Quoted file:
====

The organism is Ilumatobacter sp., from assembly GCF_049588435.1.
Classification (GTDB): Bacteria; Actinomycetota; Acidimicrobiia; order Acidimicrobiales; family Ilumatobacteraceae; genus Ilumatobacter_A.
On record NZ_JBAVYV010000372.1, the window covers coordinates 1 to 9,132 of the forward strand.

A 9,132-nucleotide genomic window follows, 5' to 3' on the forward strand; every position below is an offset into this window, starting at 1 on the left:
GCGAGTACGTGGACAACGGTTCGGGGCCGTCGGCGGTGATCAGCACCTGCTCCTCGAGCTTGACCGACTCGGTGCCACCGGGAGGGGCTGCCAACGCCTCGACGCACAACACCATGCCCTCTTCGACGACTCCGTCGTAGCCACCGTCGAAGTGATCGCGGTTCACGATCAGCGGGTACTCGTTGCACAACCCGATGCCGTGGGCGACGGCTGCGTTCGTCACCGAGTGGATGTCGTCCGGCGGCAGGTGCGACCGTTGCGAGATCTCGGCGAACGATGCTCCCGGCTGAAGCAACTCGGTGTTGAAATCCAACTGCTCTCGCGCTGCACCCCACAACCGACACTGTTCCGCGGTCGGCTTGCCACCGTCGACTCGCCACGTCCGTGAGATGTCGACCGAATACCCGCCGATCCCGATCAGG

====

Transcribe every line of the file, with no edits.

The organism is Ilumatobacter sp., from assembly GCF_049588435.1.
Classification (GTDB): Bacteria; Actinomycetota; Acidimicrobiia; order Acidimicrobiales; family Ilumatobacteraceae; genus Ilumatobacter_A.
On record NZ_JBAVYV010000372.1, the window covers coordinates 1 to 9,132 of the forward strand.

A 9,132-nucleotide genomic window follows, 5' to 3' on the forward strand; every position below is an offset into this window, starting at 1 on the left:
GCGAGTACGTGGACAACGGTTCGGGGCCGTCGGCGGTGATCAGCACCTGCTCCTCGAGCTTGACCGACTCGGTGCCACCGGGAGGGGCTGCCAACGCCTCGACGCACAACACCATGCCCTCTTCGACGACTCCGTCGTAGCCACCGTCGAAGTGATCGCGGTTCACGATCAGCGGGTACTCGTTGCACAACCCGATGCCGTGGGCGACGGCTGCGTTCGTCACCGAGTGGATGTCGTCCGGCGGCAGGTGCGACCGTTGCGAGATCTCGGCGAACGATGCTCCCGGCTGAAGCAACTCGGTGTTGAAATCCAACTGCTCTCGCGCTGCACCCCACAACCGACACTGTTCCGCGGTCGGCTTGCCACCGTCGACTCGCCACGTCCGTGAGATGTCGACCGAATACCCGCCGATCCCGATCAGG